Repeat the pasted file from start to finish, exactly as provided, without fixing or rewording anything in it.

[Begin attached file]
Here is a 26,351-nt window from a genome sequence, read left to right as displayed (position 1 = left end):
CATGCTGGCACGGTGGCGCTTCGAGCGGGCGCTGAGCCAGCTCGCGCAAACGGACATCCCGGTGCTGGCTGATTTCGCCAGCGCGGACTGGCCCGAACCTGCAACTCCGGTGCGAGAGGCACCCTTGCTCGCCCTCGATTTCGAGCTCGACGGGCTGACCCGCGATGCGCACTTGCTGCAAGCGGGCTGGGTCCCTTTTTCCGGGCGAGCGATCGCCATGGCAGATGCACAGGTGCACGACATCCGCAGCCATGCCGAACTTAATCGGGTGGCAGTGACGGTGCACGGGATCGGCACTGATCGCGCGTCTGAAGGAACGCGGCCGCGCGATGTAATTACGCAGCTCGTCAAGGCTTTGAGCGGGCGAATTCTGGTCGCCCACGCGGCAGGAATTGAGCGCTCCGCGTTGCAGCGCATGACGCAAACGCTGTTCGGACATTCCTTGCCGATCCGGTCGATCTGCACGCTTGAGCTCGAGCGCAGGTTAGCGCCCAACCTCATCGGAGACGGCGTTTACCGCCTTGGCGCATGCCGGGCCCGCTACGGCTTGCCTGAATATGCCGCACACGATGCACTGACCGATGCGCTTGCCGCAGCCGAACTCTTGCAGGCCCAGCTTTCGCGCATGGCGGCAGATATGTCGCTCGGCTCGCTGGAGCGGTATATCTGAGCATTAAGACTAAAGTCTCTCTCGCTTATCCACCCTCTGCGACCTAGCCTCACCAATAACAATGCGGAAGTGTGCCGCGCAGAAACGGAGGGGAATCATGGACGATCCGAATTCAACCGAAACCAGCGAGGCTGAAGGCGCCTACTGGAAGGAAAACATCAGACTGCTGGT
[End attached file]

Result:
Here is a 26,351-nt window from a genome sequence, read left to right as displayed (position 1 = left end):
CATGCTGGCACGGTGGCGCTTCGAGCGGGCGCTGAGCCAGCTCGCGCAAACGGACATCCCGGTGCTGGCTGATTTCGCCAGCGCGGACTGGCCCGAACCTGCAACTCCGGTGCGAGAGGCACCCTTGCTCGCCCTCGATTTCGAGCTCGACGGGCTGACCCGCGATGCGCACTTGCTGCAAGCGGGCTGGGTCCCTTTTTCCGGGCGAGCGATCGCCATGGCAGATGCACAGGTGCACGACATCCGCAGCCATGCCGAACTTAATCGGGTGGCAGTGACGGTGCACGGGATCGGCACTGATCGCGCGTCTGAAGGAACGCGGCCGCGCGATGTAATTACGCAGCTCGTCAAGGCTTTGAGCGGGCGAATTCTGGTCGCCCACGCGGCAGGAATTGAGCGCTCCGCGTTGCAGCGCATGACGCAAACGCTGTTCGGACATTCCTTGCCGATCCGGTCGATCTGCACGCTTGAGCTCGAGCGCAGGTTAGCGCCCAACCTCATCGGAGACGGCGTTTACCGCCTTGGCGCATGCCGGGCCCGCTACGGCTTGCCTGAATATGCCGCACACGATGCACTGACCGATGCGCTTGCCGCAGCCGAACTCTTGCAGGCCCAGCTTTCGCGCATGGCGGCAGATATGTCGCTCGGCTCGCTGGAGCGGTATATCTGAGCATTAAGACTAAAGTCTCTCTCGCTTATCCACCCTCTGCGACCTAGCCTCACCAATAACAATGCGGAAGTGTGCCGCGCAGAAACGGAGGGGAATCATGGACGATCCGAATTCAACCGAAACCAGCGAGGCTGAAGGCGCCTACTGGAAGGAAAACATCAGACTGCTGGT